A recent commentary by Chip Halbeck, executive director of the Minnesota Housing Partnership, asks: what is infrastructure?
Halbeck's piece suggests a new federal stimulus package that would fund local government grants to make low-income housing safe and more energy-efficient. He argues that such rehab work would also provide more low-skilled and entry-level jobs in more places than would large scale infrastructure projects. (Architecture 2030 has proposed a similar national stimulus buy-down program for residential buildings and an accelerated-depreciation program for commercial buildings.)
Whatever you think of his proposal, the larger point is apt.
The nation's financial woes are rooted in a housing catastrophe that has dumped thousands of foreclosed homes on the Twin Cities market alone. Vacancies and abandonments threaten the fabric of neighborhoods. Yet, instead of recognizing this impact, there's a transportation-centric coloring to our view of infrastructure spending. Roads, bridges, transit and auto companies dominate the discussions.
Moving people and goods more efficiently from place to place is a worthy economic goal — but we cannot ignore the condition of those places. And we know that more lanes and extensions into exurbia can ultimately increase energy use and environmental impact.
What's more, transportation only consumes 29 percent of the nation's energy, while more than 51 percent goes to electricity generation and residential and commercial heat and power. Increasing the energy efficiency of our building infrastructure could provide long-term paybacks for building owners, renters and the environment.
It can also provide long-term savings for the public.
One recent example is the recently built Schaar's Bluff Gathering Center in Dakota County’s Spring Lake Park Reserve. The structure is 90-95 percent more energy efficient than comparable parks facilities, and ranks within the top 1 percent of all sustainable structures as compared to the U.S. Green Building Council's registered buildings.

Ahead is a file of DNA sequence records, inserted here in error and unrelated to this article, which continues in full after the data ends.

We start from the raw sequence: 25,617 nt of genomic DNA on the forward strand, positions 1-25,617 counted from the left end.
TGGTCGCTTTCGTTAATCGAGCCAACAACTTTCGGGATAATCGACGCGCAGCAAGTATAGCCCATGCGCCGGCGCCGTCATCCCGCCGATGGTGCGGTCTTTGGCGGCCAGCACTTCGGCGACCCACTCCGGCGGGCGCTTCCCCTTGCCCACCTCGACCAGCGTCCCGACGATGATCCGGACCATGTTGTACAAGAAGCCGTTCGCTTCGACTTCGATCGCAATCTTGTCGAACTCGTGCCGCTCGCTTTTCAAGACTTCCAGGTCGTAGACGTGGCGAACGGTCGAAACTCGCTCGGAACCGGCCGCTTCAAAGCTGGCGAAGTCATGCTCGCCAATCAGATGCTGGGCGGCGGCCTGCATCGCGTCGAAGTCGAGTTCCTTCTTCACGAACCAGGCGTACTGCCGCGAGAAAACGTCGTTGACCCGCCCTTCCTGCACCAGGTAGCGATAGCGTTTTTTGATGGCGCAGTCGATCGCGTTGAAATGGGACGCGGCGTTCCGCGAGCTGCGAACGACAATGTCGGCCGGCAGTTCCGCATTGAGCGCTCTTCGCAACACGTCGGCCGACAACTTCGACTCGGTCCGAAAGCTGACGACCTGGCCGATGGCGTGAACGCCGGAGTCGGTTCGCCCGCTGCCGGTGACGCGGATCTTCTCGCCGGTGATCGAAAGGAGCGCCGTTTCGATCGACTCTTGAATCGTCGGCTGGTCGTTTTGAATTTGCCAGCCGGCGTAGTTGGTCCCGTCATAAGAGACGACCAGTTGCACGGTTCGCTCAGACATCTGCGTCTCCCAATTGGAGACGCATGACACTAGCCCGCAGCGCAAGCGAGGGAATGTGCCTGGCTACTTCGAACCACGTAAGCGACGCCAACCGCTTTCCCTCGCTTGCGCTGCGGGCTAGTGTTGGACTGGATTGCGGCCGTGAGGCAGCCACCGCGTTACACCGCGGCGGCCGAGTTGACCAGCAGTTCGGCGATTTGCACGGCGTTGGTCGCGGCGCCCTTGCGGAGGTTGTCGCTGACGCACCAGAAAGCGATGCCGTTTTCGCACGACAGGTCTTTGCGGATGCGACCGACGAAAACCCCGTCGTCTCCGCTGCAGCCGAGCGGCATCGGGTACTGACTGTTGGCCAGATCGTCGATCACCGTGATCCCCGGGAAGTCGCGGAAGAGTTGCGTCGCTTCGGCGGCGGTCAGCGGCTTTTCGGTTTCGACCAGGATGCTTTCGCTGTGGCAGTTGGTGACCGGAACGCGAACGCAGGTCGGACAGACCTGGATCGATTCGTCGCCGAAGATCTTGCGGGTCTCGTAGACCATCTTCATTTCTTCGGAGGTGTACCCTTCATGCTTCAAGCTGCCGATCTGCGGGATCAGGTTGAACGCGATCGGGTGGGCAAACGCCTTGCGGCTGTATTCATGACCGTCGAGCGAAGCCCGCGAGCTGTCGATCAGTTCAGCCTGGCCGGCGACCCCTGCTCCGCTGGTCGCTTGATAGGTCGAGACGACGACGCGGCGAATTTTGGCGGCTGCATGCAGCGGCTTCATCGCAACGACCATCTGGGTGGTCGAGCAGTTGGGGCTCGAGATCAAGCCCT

The building is designed to react to current weather conditions. Its HVAC system is linked to operable windows so that the two don’t work against each other; automated shading devices react to the sun’s path. It even feeds local animals with its edible landscaping.
[design: MS&R photos: Andrea Rugg]
The designer, Meyer, Scherer & Rockcastle, was the first Minnesota architecture firm to sign on to Architecture 2030's standards for meeting fossil fuel, greenhouse gas emission and energy consumption goals.
The project began as a conventional building, but evolved through a design process that tapped an inspiring site, a parks manager's passion for sustainability and the County Board's openness to a non-traditional approach.
Conventional procurement would have focused on managing the design/build budget and been leery of innovation. The major difference at Schaar's Bluff was a county staff dedicated to the environment who felt secure enough to encourage the unconventional and take it to the public for their input.
Starting from a carbon neutral "energy budget" helped lead to a building that stayed within the fiscal limits while delivering a long-term a balance of economic, aesthetic, environmental and social values.
In the desire to create economic stimulus, we should not labor only to lay rebar and concrete. Dakota County has shown how visionary government can render enduring beauty and public utility in difficult times.
— Charlie Quimby